Mazda’s AR game makes mission possible

Mazda is challenging Quebecers to conquer real-life adventures and problem-solving challenges in order to win a new Mazda 3, with clues doled out through TV, OOH, radio and social media.

Mazda Canada is involving its loyal Quebec customers in an intricate storyline of time travel, secret police, underground rebellions and an evil empire hell-bent on enslaving mankind to a lifetime of conformity. In the Alternate Reality Game (ARG), which debuted this week in Quebec to support the launch of the 2010 Mazda 3, clues and challenges are handed out though mass media, outdoor events and stunts and an online microsite.

Developed by Toronto-based Doner Canada, who also handled the media buy, players participating in the game have to hunt for 33 keys hidden across Quebec, one of which will unlock the vehicle. Challenges are communicated via the various platforms owned by Doner’s media partner Astral Media Mix, like specialty TV channels and popular radio stations and outdoor billboards. Every night this week, Doner arranged a TV takeover media placement called the ‘zapper trapper,’ which means their commercial will air simultaneously across Astral’s eight television networks in Quebec.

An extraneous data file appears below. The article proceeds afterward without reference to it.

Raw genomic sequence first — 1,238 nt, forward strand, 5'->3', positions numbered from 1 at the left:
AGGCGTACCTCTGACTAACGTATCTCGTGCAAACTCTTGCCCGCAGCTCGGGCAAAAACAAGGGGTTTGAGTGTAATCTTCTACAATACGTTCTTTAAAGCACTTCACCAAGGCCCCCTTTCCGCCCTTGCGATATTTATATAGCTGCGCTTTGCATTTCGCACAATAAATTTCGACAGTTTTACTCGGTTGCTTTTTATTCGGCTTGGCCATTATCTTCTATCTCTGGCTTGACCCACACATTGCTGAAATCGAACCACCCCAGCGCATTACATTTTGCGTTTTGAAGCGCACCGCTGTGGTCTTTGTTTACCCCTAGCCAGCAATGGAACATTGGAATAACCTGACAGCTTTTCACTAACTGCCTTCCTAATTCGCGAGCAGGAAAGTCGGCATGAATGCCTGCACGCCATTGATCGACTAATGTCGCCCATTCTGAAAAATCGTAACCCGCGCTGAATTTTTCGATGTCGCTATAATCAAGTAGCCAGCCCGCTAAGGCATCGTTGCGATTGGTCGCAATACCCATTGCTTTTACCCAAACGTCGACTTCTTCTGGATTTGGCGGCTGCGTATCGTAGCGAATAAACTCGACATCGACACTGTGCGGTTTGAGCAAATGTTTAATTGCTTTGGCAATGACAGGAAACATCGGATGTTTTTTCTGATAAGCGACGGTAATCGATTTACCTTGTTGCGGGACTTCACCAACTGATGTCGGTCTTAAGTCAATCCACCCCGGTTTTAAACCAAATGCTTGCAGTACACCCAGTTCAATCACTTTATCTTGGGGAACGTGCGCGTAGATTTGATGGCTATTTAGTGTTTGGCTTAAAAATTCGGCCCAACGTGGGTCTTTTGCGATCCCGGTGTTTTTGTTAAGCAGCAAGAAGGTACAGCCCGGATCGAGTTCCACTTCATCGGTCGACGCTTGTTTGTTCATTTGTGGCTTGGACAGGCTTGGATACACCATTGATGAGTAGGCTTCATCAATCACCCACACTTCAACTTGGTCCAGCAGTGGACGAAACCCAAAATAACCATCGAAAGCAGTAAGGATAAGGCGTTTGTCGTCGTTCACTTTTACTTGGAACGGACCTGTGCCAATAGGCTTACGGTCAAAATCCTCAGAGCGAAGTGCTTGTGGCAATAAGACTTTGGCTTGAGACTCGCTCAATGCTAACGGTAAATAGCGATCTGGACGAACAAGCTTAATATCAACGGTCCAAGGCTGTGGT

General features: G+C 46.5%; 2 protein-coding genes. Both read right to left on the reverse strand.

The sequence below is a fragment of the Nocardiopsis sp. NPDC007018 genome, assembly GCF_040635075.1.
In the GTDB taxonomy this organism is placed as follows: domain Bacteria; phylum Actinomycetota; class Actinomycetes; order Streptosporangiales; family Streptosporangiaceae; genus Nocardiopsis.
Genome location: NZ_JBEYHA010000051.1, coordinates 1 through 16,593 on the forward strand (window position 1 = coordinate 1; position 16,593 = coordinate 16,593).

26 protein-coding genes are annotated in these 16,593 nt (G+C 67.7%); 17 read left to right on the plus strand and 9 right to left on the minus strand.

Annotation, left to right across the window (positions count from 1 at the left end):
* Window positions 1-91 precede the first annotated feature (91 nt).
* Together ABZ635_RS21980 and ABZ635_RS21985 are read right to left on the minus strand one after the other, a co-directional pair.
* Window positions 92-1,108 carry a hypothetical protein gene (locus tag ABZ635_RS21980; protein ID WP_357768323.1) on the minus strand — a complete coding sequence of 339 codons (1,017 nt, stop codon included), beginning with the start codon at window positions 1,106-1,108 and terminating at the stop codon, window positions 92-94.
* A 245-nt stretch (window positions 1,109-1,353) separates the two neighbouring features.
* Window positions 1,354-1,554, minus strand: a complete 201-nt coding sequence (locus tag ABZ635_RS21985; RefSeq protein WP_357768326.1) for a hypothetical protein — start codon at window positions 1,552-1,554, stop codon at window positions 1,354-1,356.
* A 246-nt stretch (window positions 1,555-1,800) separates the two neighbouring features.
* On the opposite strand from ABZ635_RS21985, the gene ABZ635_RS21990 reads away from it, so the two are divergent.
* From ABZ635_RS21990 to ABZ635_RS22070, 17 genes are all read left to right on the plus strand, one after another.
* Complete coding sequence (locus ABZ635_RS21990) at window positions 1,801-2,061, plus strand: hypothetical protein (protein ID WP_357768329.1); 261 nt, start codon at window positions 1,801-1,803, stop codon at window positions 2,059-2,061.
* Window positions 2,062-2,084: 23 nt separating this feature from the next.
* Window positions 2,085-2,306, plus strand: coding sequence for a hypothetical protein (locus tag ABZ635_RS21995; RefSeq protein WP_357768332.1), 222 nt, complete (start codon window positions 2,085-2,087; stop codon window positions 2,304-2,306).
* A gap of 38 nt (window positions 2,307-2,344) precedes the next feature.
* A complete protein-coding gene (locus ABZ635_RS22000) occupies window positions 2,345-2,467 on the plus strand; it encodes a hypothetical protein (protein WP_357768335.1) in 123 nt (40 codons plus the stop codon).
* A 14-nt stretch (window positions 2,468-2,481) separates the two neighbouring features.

Players can also use an online resource, Quebec-based media personalities such as Marie-Claude Perron of Musique Plus and Dominic Arpin have also been enlisted to actively participate in the storyline. ‘The core target [19- to 34-year-olds] is perfectly in line with this type of execution,’ Patricia McGregor, VP media director at Doner Advertising, tells MiC. ‘They’re really tech-savvy, they’re socially engaged and they tend to be early adopters to new things.’

Mazda has a strong brand presence in Quebec, which accounted for 43% of Mazda sales in Canada last year. The province is also the target market for the ARG launch because of its rich media environment, which makes it the ideal setting for an integrated campaign, according to Mazda.

‘We needed access to celebrities, and because they have their own star system and they do most of their own production [in Quebec], it allowed us in real time to be able to speak with consumers and evolve the story,’ says McGregor.